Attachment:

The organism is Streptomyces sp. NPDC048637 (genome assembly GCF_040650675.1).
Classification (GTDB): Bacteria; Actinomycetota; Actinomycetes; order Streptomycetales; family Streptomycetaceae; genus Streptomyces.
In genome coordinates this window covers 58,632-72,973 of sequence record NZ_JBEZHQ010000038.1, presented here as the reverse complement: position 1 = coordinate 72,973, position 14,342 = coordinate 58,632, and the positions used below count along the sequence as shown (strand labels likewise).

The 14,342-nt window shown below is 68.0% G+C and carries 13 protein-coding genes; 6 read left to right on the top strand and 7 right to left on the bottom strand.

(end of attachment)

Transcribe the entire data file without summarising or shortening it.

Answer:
The organism is Streptomyces sp. NPDC048637 (genome assembly GCF_040650675.1).
Classification (GTDB): Bacteria; Actinomycetota; Actinomycetes; order Streptomycetales; family Streptomycetaceae; genus Streptomyces.
In genome coordinates this window covers 58,632-72,973 of sequence record NZ_JBEZHQ010000038.1, presented here as the reverse complement: position 1 = coordinate 72,973, position 14,342 = coordinate 58,632, and the positions used below count along the sequence as shown (strand labels likewise).

The 14,342-nt window shown below is 68.0% G+C and carries 13 protein-coding genes; 6 read left to right on the top strand and 7 right to left on the bottom strand.